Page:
4. Once the fried burdock turn light golden, remove from heat and drain on paper towel.
5. Season with salt.
Named after the ancient stone used for British Royal coronation ceremonies, the Royal Salute 38 is regal in its right — dark and sweet notes of fig, candied plums and a wonderful umami. Nutmeg and baker’s spices gives it a punch too, perfect as a nightcap or special occasions.
Recipe 2: Tang Yuan With a Chocolate Ganache
Ganache: 200 millilitres of cream and 250 grams of 54%-67% chocolate.
1. Make ganache by boiling cream and pouring it over the chocolate in a mixing bowl.
2. Stir and mix well the ganache.
3. Pipe them into silicone moulds to make spheres.
4. If you do not have silicone moulds, you can chill the ganache and scoop them out with a melon baller dipped in hot water.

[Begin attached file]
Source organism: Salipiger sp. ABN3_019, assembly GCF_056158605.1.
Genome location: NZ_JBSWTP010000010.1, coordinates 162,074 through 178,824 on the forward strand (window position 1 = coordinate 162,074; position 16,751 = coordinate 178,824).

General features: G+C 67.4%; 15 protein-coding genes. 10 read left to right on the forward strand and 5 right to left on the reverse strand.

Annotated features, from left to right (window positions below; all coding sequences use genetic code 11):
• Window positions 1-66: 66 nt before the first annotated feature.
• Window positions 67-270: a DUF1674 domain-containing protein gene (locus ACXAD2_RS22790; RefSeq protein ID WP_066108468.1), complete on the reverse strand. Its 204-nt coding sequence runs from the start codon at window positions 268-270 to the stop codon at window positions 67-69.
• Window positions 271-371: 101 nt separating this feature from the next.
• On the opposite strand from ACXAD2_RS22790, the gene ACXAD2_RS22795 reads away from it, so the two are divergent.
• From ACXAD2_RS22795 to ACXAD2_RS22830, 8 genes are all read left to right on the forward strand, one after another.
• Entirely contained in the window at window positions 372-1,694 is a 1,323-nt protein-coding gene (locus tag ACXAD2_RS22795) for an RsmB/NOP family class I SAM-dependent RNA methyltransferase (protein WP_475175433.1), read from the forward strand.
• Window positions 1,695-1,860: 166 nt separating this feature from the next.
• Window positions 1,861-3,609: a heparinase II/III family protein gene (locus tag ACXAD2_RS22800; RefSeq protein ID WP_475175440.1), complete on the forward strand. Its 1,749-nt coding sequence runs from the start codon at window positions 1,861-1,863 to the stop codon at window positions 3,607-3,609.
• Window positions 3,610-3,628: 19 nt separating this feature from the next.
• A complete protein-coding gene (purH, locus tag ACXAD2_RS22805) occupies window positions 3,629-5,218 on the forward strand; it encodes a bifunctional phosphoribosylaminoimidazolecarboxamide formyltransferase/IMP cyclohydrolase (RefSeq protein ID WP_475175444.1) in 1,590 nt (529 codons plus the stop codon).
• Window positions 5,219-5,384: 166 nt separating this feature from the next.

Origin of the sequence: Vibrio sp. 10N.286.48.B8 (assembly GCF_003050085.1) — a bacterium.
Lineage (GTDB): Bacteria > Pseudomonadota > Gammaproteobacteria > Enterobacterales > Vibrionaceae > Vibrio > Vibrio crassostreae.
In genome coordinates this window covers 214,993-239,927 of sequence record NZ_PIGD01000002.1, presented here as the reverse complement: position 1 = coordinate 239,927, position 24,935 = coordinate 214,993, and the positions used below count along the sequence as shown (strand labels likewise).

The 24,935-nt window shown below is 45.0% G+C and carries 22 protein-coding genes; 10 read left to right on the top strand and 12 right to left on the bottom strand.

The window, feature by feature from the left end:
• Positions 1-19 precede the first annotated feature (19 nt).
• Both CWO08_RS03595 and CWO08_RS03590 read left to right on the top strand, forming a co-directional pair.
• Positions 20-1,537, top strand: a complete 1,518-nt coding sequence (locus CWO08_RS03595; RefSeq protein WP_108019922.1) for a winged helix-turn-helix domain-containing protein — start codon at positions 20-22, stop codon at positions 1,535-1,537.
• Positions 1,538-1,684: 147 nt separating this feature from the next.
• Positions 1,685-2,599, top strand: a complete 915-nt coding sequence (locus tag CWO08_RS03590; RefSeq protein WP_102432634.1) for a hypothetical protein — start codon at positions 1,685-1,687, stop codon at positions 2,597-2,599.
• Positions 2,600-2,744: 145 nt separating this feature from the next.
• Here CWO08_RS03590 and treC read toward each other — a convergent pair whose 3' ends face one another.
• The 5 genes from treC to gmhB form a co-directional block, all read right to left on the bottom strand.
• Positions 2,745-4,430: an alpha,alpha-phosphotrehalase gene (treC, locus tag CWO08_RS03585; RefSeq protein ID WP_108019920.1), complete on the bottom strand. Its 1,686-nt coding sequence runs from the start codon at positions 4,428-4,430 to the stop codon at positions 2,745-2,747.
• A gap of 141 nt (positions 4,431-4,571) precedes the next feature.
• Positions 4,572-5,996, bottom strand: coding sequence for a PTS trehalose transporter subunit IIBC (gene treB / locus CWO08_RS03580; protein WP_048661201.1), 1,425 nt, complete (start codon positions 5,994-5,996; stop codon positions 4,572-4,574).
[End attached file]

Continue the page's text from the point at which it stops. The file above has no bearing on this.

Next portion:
5. Freeze the ganache until ready to use.
Tangyuan: Dough, 160 grams of glutinous rice flour, five tablespoons of boiling water, four tablespoons of cold water.
1. For the dough, mix hot water into the flour with chopsticks.
2. Switch to a spatula and gradually add cold water.
3. You may need to add more water, but add 0.5 tablespoons at a time.
4. The dough should not stick to the bowl or your hands and should be a play-dough like consistency. Divide into 20-gram portions.
5. Roll out the dough into six centimetres diameter discs.
6. Wrap frozen ganache balls and seal tightly by pinching off excess dough.
7. Freeze to keep or simmer in water for eight minutes before serving.
8. Serve with garnish and red coral tuile.
Garnish: Two tablespoons of finely chopped candied ginger, two tablespoons of grounded toasted sesame, ice cream of choice.
Red Coral Tuile: 90 millilitres of water, 10 grams of plain flour, three drops of red food colouring
1. Combine ingredients together and mix well.
2. In a non-stick pan, add four tablespoons of vegetable oil and heat up on medium high heat.
3. Pour half the mixture and cook on medium heat until the mixture is completely dry.
4. Remove and drain excess oil on paper towels.